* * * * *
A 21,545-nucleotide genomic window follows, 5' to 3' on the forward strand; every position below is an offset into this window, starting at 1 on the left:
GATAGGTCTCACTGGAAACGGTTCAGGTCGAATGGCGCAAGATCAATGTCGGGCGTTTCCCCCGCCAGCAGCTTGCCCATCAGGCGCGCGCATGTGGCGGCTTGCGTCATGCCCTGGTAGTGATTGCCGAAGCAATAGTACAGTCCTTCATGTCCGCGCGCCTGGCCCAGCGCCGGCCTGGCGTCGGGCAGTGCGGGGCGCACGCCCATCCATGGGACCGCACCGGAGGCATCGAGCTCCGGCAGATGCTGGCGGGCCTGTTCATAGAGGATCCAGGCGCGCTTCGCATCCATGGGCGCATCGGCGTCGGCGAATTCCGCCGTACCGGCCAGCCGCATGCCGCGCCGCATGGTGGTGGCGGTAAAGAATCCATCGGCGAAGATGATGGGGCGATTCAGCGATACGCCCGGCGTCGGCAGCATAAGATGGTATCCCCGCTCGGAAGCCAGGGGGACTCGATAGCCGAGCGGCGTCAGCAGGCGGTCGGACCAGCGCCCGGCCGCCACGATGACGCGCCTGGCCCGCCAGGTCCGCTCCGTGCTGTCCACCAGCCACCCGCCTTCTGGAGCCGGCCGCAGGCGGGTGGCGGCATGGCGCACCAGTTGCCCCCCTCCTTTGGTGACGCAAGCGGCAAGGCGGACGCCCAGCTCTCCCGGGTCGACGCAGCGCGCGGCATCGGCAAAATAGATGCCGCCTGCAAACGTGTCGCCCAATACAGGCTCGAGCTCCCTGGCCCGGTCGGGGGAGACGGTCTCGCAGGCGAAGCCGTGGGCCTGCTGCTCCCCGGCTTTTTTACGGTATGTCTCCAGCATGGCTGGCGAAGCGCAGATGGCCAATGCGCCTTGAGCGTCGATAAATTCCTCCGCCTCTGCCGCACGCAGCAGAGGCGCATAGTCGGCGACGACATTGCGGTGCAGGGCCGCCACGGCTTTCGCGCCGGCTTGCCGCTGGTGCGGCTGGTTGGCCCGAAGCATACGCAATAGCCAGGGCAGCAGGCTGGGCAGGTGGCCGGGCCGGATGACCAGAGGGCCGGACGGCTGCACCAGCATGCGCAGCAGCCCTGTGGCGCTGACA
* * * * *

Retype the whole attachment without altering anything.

A 21,545-nucleotide genomic window follows, 5' to 3' on the forward strand; every position below is an offset into this window, starting at 1 on the left:
GATAGGTCTCACTGGAAACGGTTCAGGTCGAATGGCGCAAGATCAATGTCGGGCGTTTCCCCCGCCAGCAGCTTGCCCATCAGGCGCGCGCATGTGGCGGCTTGCGTCATGCCCTGGTAGTGATTGCCGAAGCAATAGTACAGTCCTTCATGTCCGCGCGCCTGGCCCAGCGCCGGCCTGGCGTCGGGCAGTGCGGGGCGCACGCCCATCCATGGGACCGCACCGGAGGCATCGAGCTCCGGCAGATGCTGGCGGGCCTGTTCATAGAGGATCCAGGCGCGCTTCGCATCCATGGGCGCATCGGCGTCGGCGAATTCCGCCGTACCGGCCAGCCGCATGCCGCGCCGCATGGTGGTGGCGGTAAAGAATCCATCGGCGAAGATGATGGGGCGATTCAGCGATACGCCCGGCGTCGGCAGCATAAGATGGTATCCCCGCTCGGAAGCCAGGGGGACTCGATAGCCGAGCGGCGTCAGCAGGCGGTCGGACCAGCGCCCGGCCGCCACGATGACGCGCCTGGCCCGCCAGGTCCGCTCCGTGCTGTCCACCAGCCACCCGCCTTCTGGAGCCGGCCGCAGGCGGGTGGCGGCATGGCGCACCAGTTGCCCCCCTCCTTTGGTGACGCAAGCGGCAAGGCGGACGCCCAGCTCTCCCGGGTCGACGCAGCGCGCGGCATCGGCAAAATAGATGCCGCCTGCAAACGTGTCGCCCAATACAGGCTCGAGCTCCCTGGCCCGGTCGGGGGAGACGGTCTCGCAGGCGAAGCCGTGGGCCTGCTGCTCCCCGGCTTTTTTACGGTATGTCTCCAGCATGGCTGGCGAAGCGCAGATGGCCAATGCGCCTTGAGCGTCGATAAATTCCTCCGCCTCTGCCGCACGCAGCAGAGGCGCATAGTCGGCGACGACATTGCGGTGCAGGGCCGCCACGGCTTTCGCGCCGGCTTGCCGCTGGTGCGGCTGGTTGGCCCGAAGCATACGCAATAGCCAGGGCAGCAGGCTGGGCAGGTGGCCGGGCCGGATGACCAGAGGGCCGGACGGCTGCACCAGCATGCGCAGCAGCCCTGTGGCGCTGACA